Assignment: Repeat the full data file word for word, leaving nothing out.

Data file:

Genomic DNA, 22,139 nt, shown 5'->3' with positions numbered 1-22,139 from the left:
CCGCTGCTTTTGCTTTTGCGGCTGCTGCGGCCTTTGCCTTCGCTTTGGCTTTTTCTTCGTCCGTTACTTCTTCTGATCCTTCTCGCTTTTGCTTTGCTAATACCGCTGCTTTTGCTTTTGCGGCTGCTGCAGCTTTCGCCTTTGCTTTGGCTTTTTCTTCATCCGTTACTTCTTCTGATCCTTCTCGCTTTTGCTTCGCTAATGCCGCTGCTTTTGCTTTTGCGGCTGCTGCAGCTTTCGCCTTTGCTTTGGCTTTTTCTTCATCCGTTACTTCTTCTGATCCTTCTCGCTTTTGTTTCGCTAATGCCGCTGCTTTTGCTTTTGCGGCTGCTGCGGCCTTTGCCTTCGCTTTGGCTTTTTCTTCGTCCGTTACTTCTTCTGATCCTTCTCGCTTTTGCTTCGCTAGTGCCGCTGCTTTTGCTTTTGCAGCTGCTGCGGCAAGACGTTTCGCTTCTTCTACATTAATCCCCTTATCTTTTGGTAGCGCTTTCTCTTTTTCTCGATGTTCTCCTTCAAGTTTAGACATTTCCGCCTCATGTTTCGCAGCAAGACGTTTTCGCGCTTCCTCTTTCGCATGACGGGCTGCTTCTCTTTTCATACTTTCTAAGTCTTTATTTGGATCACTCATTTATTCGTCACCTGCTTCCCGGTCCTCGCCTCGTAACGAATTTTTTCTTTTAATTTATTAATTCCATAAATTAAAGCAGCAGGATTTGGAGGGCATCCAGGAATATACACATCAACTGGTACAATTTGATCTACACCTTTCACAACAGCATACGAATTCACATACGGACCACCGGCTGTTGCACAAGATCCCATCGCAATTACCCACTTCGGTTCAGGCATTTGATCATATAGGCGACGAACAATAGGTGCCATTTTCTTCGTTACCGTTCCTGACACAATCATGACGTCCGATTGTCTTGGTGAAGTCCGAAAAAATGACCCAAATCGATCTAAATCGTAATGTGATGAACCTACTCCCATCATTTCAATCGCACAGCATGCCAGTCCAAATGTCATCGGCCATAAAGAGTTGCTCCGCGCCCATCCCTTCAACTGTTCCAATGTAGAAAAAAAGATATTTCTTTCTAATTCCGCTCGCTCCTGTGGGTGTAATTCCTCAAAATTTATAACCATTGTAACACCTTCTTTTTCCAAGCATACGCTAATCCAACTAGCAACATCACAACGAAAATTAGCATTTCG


Genomic DNA, 22,139 nt, shown 5'->3' with positions numbered 1-22,139 from the left:
CCGCTGCTTTTGCTTTTGCGGCTGCTGCGGCCTTTGCCTTCGCTTTGGCTTTTTCTTCGTCCGTTACTTCTTCTGATCCTTCTCGCTTTTGCTTTGCTAATACCGCTGCTTTTGCTTTTGCGGCTGCTGCAGCTTTCGCCTTTGCTTTGGCTTTTTCTTCATCCGTTACTTCTTCTGATCCTTCTCGCTTTTGCTTCGCTAATGCCGCTGCTTTTGCTTTTGCGGCTGCTGCAGCTTTCGCCTTTGCTTTGGCTTTTTCTTCATCCGTTACTTCTTCTGATCCTTCTCGCTTTTGTTTCGCTAATGCCGCTGCTTTTGCTTTTGCGGCTGCTGCGGCCTTTGCCTTCGCTTTGGCTTTTTCTTCGTCCGTTACTTCTTCTGATCCTTCTCGCTTTTGCTTCGCTAGTGCCGCTGCTTTTGCTTTTGCAGCTGCTGCGGCAAGACGTTTCGCTTCTTCTACATTAATCCCCTTATCTTTTGGTAGCGCTTTCTCTTTTTCTCGATGTTCTCCTTCAAGTTTAGACATTTCCGCCTCATGTTTCGCAGCAAGACGTTTTCGCGCTTCCTCTTTCGCATGACGGGCTGCTTCTCTTTTCATACTTTCTAAGTCTTTATTTGGATCACTCATTTATTCGTCACCTGCTTCCCGGTCCTCGCCTCGTAACGAATTTTTTCTTTTAATTTATTAATTCCATAAATTAAAGCAGCAGGATTTGGAGGGCATCCAGGAATATACACATCAACTGGTACAATTTGATCTACACCTTTCACAACAGCATACGAATTCACATACGGACCACCGGCTGTTGCACAAGATCCCATCGCAATTACCCACTTCGGTTCAGGCATTTGATCATATAGGCGACGAACAATAGGTGCCATTTTCTTCGTTACCGTTCCTGACACAATCATGACGTCCGATTGTCTTGGTGAAGTCCGAAAAAATGACCCAAATCGATCTAAATCGTAATGTGATGAACCTACTCCCATCATTTCAATCGCACAGCATGCCAGTCCAAATGTCATCGGCCATAAAGAGTTGCTCCGCGCCCATCCCTTCAACTGTTCCAATGTAGAAAAAAAGATATTTCTTTCTAATTCCGCTCGCTCCTGTGGGTGTAATTCCTCAAAATTTATAACCATTGTAACACCTTCTTTTTCCAAGCATACGCTAATCCAACTAGCAACATCACAACGAAAATTAGCATTTCG